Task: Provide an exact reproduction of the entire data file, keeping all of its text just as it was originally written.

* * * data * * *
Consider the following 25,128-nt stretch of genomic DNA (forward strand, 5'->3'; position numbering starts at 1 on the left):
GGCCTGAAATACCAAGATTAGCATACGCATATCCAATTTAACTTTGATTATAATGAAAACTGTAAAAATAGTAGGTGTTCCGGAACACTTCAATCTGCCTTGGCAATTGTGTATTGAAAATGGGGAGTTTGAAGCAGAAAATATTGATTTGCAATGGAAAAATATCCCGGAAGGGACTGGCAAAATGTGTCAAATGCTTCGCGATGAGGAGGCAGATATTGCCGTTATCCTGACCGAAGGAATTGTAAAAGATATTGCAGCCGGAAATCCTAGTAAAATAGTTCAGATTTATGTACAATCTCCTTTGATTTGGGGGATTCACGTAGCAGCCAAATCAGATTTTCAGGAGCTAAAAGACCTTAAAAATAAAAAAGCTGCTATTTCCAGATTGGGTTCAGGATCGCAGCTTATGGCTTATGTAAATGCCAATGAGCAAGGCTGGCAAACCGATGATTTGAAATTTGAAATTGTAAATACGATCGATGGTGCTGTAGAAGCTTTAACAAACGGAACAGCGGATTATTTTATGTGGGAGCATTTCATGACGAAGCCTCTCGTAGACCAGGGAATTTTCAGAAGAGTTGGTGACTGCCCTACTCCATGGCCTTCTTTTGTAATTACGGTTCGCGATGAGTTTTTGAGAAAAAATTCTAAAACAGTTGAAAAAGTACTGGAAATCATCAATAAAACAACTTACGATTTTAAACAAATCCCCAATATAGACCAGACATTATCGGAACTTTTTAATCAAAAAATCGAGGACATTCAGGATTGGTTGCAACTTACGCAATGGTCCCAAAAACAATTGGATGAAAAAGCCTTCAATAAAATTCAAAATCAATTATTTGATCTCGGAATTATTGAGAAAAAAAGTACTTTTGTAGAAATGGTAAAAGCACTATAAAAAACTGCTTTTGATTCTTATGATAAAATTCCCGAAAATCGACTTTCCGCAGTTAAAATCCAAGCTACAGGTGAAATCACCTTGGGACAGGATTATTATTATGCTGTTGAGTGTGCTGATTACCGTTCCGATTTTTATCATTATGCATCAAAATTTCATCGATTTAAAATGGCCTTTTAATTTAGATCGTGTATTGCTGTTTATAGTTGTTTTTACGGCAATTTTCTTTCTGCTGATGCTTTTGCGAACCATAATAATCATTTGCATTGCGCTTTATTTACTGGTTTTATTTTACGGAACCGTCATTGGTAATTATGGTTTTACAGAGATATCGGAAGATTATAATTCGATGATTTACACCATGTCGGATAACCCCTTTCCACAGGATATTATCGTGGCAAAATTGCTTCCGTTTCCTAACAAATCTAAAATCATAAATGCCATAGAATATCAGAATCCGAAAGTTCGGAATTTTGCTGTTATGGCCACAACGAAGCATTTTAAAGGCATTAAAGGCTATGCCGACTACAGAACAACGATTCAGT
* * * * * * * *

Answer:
Consider the following 25,128-nt stretch of genomic DNA (forward strand, 5'->3'; position numbering starts at 1 on the left):
GGCCTGAAATACCAAGATTAGCATACGCATATCCAATTTAACTTTGATTATAATGAAAACTGTAAAAATAGTAGGTGTTCCGGAACACTTCAATCTGCCTTGGCAATTGTGTATTGAAAATGGGGAGTTTGAAGCAGAAAATATTGATTTGCAATGGAAAAATATCCCGGAAGGGACTGGCAAAATGTGTCAAATGCTTCGCGATGAGGAGGCAGATATTGCCGTTATCCTGACCGAAGGAATTGTAAAAGATATTGCAGCCGGAAATCCTAGTAAAATAGTTCAGATTTATGTACAATCTCCTTTGATTTGGGGGATTCACGTAGCAGCCAAATCAGATTTTCAGGAGCTAAAAGACCTTAAAAATAAAAAAGCTGCTATTTCCAGATTGGGTTCAGGATCGCAGCTTATGGCTTATGTAAATGCCAATGAGCAAGGCTGGCAAACCGATGATTTGAAATTTGAAATTGTAAATACGATCGATGGTGCTGTAGAAGCTTTAACAAACGGAACAGCGGATTATTTTATGTGGGAGCATTTCATGACGAAGCCTCTCGTAGACCAGGGAATTTTCAGAAGAGTTGGTGACTGCCCTACTCCATGGCCTTCTTTTGTAATTACGGTTCGCGATGAGTTTTTGAGAAAAAATTCTAAAACAGTTGAAAAAGTACTGGAAATCATCAATAAAACAACTTACGATTTTAAACAAATCCCCAATATAGACCAGACATTATCGGAACTTTTTAATCAAAAAATCGAGGACATTCAGGATTGGTTGCAACTTACGCAATGGTCCCAAAAACAATTGGATGAAAAAGCCTTCAATAAAATTCAAAATCAATTATTTGATCTCGGAATTATTGAGAAAAAAAGTACTTTTGTAGAAATGGTAAAAGCACTATAAAAAACTGCTTTTGATTCTTATGATAAAATTCCCGAAAATCGACTTTCCGCAGTTAAAATCCAAGCTACAGGTGAAATCACCTTGGGACAGGATTATTATTATGCTGTTGAGTGTGCTGATTACCGTTCCGATTTTTATCATTATGCATCAAAATTTCATCGATTTAAAATGGCCTTTTAATTTAGATCGTGTATTGCTGTTTATAGTTGTTTTTACGGCAATTTTCTTTCTGCTGATGCTTTTGCGAACCATAATAATCATTTGCATTGCGCTTTATTTACTGGTTTTATTTTACGGAACCGTCATTGGTAATTATGGTTTTACAGAGATATCGGAAGATTATAATTCGATGATTTACACCATGTCGGATAACCCCTTTCCACAGGATATTATCGTGGCAAAATTGCTTCCGTTTCCTAACAAATCTAAAATCATAAATGCCATAGAATATCAGAATCCGAAAGTTCGGAATTTTGCTGTTATGGCCACAACGAAGCATTTTAAAGGCATTAAAGGCTATGCCGACTACAGAACAACGATTCAGT